José Ramón García-Madrid is part of the Gay Men of Color Fellowship program in NMAC’s Treatment division. Here is his story:
“My work in HIV started around 2014 when I was introduced to David Perez and Francisco Dueñas, two gay Latinos who led efforts to build a nationwide network of LGBTQ Latinx organizers and advocates. Their efforts materialized in Union Equals Fuerza: The Latinx Institute at Creating Change, which is a central hub where queer Latinx leaders meet every year to trade knowledge and skills. I co-led programming for the Institute for four years and was able to meet countless Latinxs with personal and professional experience in the HIV community.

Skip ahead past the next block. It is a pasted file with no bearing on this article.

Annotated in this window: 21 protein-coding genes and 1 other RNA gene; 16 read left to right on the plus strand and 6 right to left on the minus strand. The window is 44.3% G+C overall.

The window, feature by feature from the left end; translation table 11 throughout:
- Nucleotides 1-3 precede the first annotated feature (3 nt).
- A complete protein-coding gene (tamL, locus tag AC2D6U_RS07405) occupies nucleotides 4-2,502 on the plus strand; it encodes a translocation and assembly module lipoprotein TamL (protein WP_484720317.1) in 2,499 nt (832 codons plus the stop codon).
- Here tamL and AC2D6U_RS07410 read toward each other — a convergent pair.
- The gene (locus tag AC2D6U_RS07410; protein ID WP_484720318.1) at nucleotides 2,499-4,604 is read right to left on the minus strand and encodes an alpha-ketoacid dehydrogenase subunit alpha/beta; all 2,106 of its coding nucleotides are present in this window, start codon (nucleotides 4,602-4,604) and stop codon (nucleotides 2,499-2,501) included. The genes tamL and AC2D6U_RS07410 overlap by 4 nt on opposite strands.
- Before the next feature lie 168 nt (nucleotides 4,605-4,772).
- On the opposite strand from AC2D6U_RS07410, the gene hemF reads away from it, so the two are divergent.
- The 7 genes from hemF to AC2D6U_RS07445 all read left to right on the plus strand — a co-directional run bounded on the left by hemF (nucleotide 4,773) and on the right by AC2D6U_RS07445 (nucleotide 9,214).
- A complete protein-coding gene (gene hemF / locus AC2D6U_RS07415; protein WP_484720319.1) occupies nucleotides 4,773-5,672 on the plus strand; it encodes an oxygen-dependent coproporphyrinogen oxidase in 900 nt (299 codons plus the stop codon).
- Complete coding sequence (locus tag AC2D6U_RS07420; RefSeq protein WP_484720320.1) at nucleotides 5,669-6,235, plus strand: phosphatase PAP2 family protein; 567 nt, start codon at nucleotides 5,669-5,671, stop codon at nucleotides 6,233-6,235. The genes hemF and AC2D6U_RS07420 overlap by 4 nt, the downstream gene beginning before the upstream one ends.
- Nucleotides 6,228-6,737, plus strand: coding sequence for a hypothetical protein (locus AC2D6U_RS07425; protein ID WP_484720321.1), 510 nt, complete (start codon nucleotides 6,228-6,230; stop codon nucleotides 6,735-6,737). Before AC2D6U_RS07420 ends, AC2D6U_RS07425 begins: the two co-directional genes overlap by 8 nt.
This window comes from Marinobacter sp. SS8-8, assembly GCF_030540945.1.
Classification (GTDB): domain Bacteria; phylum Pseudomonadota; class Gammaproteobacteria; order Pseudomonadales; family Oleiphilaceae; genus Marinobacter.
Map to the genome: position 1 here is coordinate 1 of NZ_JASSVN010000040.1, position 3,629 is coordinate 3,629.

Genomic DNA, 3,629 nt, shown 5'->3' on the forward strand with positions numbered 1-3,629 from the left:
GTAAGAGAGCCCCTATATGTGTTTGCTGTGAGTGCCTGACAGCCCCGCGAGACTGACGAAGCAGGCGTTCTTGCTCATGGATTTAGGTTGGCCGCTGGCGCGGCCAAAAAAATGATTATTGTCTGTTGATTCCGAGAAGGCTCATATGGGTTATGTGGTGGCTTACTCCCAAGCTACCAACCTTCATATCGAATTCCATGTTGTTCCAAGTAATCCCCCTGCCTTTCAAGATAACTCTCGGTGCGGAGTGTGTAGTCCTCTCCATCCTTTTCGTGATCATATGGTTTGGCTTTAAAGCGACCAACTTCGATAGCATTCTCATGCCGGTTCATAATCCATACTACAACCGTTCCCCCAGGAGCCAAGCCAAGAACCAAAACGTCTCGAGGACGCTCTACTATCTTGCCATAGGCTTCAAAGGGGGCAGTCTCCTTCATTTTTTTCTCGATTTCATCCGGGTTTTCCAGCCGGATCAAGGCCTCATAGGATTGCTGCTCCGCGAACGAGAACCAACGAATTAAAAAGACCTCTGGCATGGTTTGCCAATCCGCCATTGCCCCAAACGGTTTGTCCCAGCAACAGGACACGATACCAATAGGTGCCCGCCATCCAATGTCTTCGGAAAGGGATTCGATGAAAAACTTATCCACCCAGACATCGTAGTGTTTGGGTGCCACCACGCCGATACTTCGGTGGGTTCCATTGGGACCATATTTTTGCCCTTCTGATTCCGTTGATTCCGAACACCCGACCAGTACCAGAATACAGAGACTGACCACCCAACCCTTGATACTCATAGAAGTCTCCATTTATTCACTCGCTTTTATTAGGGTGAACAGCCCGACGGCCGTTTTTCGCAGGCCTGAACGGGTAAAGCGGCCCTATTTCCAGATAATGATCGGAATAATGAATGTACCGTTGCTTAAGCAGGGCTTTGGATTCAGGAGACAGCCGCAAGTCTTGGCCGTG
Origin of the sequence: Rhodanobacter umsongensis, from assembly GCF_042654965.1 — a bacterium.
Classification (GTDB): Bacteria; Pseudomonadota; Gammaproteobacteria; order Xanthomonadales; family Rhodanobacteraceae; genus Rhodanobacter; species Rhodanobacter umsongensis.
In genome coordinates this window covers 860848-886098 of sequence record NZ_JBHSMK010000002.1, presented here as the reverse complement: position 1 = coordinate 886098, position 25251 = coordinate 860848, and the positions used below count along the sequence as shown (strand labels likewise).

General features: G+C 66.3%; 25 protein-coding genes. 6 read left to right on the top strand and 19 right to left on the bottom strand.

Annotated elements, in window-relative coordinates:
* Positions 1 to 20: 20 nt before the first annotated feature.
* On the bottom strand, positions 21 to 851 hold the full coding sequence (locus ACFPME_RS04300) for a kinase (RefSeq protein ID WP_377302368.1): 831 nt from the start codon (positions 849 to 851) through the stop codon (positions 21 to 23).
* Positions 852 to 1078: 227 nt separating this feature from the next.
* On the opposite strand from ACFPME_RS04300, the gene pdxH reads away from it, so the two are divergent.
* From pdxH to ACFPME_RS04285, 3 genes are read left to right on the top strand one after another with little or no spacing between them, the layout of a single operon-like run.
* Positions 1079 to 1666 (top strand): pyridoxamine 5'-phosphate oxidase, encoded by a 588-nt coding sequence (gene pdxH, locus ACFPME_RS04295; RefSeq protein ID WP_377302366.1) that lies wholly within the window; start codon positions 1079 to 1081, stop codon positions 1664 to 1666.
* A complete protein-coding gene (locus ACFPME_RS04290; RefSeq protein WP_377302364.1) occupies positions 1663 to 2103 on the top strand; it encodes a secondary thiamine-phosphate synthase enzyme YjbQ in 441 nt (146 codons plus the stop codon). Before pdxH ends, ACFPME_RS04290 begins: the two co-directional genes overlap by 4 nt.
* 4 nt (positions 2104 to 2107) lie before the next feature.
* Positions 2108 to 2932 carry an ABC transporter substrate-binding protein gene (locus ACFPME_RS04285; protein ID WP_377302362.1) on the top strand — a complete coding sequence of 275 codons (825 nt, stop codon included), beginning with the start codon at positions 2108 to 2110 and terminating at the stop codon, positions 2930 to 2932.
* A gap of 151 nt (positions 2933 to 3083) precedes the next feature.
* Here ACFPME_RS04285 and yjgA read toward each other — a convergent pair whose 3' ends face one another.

In 2018 I was invited to join a working group of gay Latinos collaborating with the O’Neill Institute for National and Global Health Law on addressing the rise of HIV transmissions observed particularly in our community; this is truly when my personal focus on HIV advocacy was born. This opportunity introduced me to Moises Agosto, who in turn introduced me to NMAC.
I grew up undocumented in Phoenix, Arizona. While my family has always loved me unconditionally, my parents did not have the knowledge they needed to talk to me about my sexual health including HIV. So I learned about this thing called “HIV” through the chat lines and online hookup sites I hoped to find connections on. These secret spaces were not always places of education and often produced shame and fear about HIV, attitudes I internalized as a teenager. In many ways, my involvement in NMAC’s GMOC Fellowship is about interrupting the cycle of shame and fear many young gay men of color are introduced to. We’re a group of gay men working diligently to reorient the conversation toward science, facts, and love.”